Tim Cook, Apple's CEO.
Tim Cook must be furious.
The word "outraged" — not a term normally seen in an Apple press release — was notable for its presence in the company's statement on the iCloud naked-celebrity photo hack.
The launch of Apple's iPhone 6, set for Tuesday, is now less than a week away.
It's Apple's most important event of the year — the entire company depends on the success of the three new products Cook is going to unveil there (two iPhone 6 models and a smartwatch).
Instead of quiet excitement, Apple is in disarray because hackers have been successfully trawling iCloud for photos of naked celebrities.
Instead of savoring the first all-new product from Apple since the death of company founder Steve Jobs, Cook is watching his brand take a beating.
Instead of putting the finishing touches on his script for the big media even next week, Cook has found himself dealing with a crisis:
Tuesday night, Apple's iOS App Store, iTunes store, and iBookstore were offline for nearly six straight hours. Those products work with iCloud, but it is not clear whether the outage was linked to Apple's efforts to fix iCloud security.
That came after Apple said it was "outraged" that iCloud had been hacked and confirmed it was working with the FBI to trace the hackers.
Apple was also forced to fix the Find My iPhone app to prevent "brute-force" attacks that let hackers guess your iCloud password.
Apple has barred developers using its Health app and HealthKit platform from storing data in iCloud.
iCloud's brand has been completely sullied by the hack, and Apple is no doubt racing to bring new antihacking solutions to the security it asks users to pass.
Trust is a huge part of the Apple brand.
People use Apple because its products "just work" and because hackers and malware tend to operate on Windows and Android systems, not Apple's OS and iOS platforms. Cook actually mentioned this specifically at Apple's previous major product event, WWDC.
Now, Cook is in danger of seeing that trust slip away. He was just about to ask consumers to place even more faith in iCloud, which will sit at the center of ambitious plans to extend Apple's mobile payments capabilities (through NFC and Touch ID), its online e-commerce strategy (through iTunes, the App Store, and Beats), through improvements to its Mac operating system (OS X Yosemite will have an iCloud Drive storage system), and through Handoff, a new system that lets you switch your work between your Mac and an iPad seamlessly.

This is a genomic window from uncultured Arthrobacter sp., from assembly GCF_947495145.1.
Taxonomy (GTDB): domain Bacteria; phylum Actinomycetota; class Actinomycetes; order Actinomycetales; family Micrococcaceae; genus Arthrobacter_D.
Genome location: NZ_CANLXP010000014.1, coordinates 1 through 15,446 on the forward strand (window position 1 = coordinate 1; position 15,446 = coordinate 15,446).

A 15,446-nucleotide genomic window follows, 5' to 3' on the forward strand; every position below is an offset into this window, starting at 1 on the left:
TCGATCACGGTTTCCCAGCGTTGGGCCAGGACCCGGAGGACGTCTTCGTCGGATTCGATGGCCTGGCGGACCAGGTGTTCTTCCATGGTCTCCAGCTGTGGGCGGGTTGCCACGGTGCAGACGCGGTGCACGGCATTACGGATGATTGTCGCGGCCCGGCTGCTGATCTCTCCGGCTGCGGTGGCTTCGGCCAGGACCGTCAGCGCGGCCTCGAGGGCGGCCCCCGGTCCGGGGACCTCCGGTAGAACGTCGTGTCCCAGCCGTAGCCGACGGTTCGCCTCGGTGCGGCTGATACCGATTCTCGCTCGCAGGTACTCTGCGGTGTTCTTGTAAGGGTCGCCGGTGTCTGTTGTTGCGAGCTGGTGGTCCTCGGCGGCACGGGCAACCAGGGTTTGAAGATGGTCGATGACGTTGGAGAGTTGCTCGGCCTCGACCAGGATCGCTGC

Instead of the tech media being filled with stories about how exciting this is all going to be, blogs are running "how-to" guides for people who want to switch off iCloud.
Cook can fix this, of course.
Two-step verification for password usage will most likely be introduced to all Apple products, and Touch ID's fingerprint technology will most likely go a long way to reassuring users that only they have access to their own stuff in the cloud.
But it will take time.
Cook doesn't have that time. He's got to walk on stage on Tuesday and either not make any mention of iCloud — which would itself be news — or mention iCloud in a way that reassures Apple customers that it's not a total disaster area.
Cook seems suited for the job. He radiates calm and reassurance. He's not a polarizing jerk. (Steve Jobs and his famous temper would be as likely to make things worse as make them better.)
In the long run, Apple will figure this out. This is not directly Apple's fault after all — the hackers are the culprits, not the technology. The Apple ecosystem is so good at locking in customers that even those people whose iCloud storage consists entirely of naked selfies will think twice about ditching their iPhones. Apple will be fine — it's a glitch in an underlying business that is ludicrously healthy.
But in the short term, it's about as bad as it can possibly be.
It will be an incredible high-wire act. Let's hope he pulls it off.
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